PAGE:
My friend the political scientist tom Schaller said all this back in 2008, in his book Whistling Past Dixie.
Pryor, a second-generation senator, is holding off a fierce challenge from conservative idol tom Cotton.
Ex-Scientologists speak out on what Katie Holmes can expect from the church as she tries to divorce tom Cruise.
Now news has emerged he may be forced to testify in court over a stolen BlackBerry, tom Sykes reports.
It played in the background while God made love to the thunderbolt that birthed tom Brady.
She did not object to old tom and the two boys attending her.
tom Creach has the care of the park swans; he made this nest, and he told me where it was.
AT half-past nine, that night, tom and Sid were sent to bed, as usual.
tom walked on until he came to the Dean's driveway, and then he turned into it.
"I wish you would come up to dinner to-night," said tom, wistfully.
familiar shortening of masc. proper name Thomas, used by late 14c. as a type of a nickname for a common man. Applied 17c. as a nickname for several exceptionally large bells. Short for Uncle Tom in the sense of "black man regarded as too servile to whites" is recorded from 1959. Tom Walker, U.S. Southern colloquial for "the devil" is recorded from 1833. Tom and Jerry is first attested 1828 in many extended senses, originally the names of the two chief characters (Corinthian Tom and Jerry Hawthorn) in Pierce Egan's "Life in London" (1821); the U.S. cat and mouse cartoon characters debuted 1940 in "Puss Gets the Boot." Tom Thumb (1570s) was a miniature man in popular tradition before P.T. Barnum took the name for a dwarf he exhibited.
1530s, back-formation from Middle English myxte (early 15c.) "composed of more than one element, of mixed nature," from Anglo-French mixte, from Latin mixtus, past participle of miscere "to mix, mingle, blend; fraternize with; throw into confusion," from PIE *meik- "to mix" (cf. Sanskrit misrah "mixed," Greek misgein, mignynai "to mix, mix up, mingle; to join, bring together; join (battle); make acquainted with," Old Church Slavonic mešo, mesiti "to mix," Russian meshat, Lithuanian maišau "to mix, mingle," Welsh mysgu). Also borrowed in Old English as miscian. Related: Mixed; mixing.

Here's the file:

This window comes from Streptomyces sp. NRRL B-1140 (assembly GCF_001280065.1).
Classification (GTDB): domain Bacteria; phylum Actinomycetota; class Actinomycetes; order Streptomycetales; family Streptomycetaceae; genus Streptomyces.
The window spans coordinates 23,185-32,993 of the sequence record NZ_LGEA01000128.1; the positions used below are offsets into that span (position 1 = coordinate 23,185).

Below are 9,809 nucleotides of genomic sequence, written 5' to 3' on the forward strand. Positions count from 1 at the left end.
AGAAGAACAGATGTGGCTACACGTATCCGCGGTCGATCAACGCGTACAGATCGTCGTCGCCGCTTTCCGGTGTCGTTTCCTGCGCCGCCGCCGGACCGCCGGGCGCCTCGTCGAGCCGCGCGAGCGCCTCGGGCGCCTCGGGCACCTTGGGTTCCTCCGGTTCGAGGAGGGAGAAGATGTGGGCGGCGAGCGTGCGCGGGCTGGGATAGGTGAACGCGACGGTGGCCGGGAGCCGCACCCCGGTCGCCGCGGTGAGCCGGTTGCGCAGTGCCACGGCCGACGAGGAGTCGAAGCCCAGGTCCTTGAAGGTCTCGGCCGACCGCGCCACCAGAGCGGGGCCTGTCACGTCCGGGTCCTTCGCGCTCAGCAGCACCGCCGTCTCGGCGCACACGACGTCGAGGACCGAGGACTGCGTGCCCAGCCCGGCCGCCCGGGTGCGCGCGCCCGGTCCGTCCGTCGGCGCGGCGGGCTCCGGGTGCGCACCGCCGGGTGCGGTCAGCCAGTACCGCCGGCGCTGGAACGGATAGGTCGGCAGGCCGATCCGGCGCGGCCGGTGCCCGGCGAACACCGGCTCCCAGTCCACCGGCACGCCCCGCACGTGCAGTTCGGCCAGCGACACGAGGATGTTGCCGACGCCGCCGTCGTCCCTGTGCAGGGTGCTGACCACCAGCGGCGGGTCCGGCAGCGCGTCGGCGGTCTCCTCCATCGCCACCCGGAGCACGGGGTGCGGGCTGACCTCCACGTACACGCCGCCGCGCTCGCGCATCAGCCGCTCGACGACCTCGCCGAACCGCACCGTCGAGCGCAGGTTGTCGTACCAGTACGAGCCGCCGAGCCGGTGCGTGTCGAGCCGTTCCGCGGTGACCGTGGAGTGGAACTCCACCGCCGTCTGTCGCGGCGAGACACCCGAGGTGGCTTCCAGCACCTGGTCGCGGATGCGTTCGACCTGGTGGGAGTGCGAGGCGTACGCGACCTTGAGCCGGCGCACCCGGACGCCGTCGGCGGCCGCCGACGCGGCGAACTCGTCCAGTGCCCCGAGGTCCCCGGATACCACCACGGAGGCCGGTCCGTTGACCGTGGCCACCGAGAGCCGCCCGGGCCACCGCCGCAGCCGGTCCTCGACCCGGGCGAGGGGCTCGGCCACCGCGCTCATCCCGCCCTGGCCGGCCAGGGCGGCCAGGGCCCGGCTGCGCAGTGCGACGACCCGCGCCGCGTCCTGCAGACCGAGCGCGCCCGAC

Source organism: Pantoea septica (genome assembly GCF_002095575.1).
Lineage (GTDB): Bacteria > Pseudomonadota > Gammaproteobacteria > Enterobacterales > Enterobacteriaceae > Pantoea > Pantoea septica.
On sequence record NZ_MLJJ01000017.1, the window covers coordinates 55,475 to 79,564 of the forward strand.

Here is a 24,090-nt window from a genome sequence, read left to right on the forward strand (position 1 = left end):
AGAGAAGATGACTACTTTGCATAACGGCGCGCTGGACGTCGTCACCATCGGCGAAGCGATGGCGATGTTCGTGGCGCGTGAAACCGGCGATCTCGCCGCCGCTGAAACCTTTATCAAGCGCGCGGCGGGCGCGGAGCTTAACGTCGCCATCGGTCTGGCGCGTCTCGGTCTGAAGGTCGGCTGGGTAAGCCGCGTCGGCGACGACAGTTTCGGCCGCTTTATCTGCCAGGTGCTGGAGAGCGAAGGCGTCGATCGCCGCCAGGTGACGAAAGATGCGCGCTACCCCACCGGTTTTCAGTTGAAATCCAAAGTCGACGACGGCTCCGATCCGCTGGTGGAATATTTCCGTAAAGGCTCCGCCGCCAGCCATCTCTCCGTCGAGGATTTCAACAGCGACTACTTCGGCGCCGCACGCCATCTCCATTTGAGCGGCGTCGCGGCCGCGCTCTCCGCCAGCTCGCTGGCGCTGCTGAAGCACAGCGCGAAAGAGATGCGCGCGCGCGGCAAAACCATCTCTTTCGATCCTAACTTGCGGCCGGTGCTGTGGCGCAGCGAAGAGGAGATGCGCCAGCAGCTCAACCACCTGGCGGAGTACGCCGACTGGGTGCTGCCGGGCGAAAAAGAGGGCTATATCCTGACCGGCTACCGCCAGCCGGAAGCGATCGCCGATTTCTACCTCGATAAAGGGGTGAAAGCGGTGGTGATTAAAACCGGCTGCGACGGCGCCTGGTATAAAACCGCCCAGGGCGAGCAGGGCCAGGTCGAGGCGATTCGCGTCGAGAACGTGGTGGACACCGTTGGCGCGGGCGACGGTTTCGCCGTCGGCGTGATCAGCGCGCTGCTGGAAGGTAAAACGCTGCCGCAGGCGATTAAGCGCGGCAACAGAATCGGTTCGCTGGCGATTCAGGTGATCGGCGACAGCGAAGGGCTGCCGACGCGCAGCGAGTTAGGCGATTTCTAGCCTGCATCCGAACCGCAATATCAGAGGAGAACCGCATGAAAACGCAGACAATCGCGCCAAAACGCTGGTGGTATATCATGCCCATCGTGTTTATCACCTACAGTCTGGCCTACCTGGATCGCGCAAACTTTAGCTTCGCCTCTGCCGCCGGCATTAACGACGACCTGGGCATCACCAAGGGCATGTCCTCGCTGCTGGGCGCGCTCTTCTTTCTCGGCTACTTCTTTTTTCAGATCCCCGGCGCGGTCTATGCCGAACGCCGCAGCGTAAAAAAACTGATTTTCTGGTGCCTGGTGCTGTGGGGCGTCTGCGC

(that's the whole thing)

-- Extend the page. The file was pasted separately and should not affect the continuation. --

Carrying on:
1580s, "act of mixing," from mix (v.).
Watson Wat·son (wŏt'sən), James Dewey. Born 1928.
American biologist who with Francis Crick proposed a spiral model, the double helix, for the molecular structure of DNA. He shared a 1962 Nobel Prize for advances in the study of genetics.
American astronomer who demonstrated that the essential brightness of a star could be calculated by studying its spectrum and who introduced a method for measuring the distance of stars based on their brightness. In 1915 he discovered Sirius B, the first known white dwarf star, and his measurement of the gravitational red shift in the light leaving its surface was accepted as evidence for Albert Einstein's general theory of relativity.
American biologist who, working with Francis Crick, identified the structure of DNA in 1953. By analyzing the patterns cast by x-rays striking DNA molecules, they discovered that DNA has the structure of a double helix, two spirals linked together by bases in ladderlike rungs. For this work Watson and Crick shared with Maurice Wilkins the 1962 Nobel Prize for physiology or medicine.
(often the mix) A mixture; combination of components; medley: most important element in an auto maker's marketing mix/ I enjoy what callers bring into the mix (1959+)
To fight; mix it: Them last two babies mixed many times a month (1921+)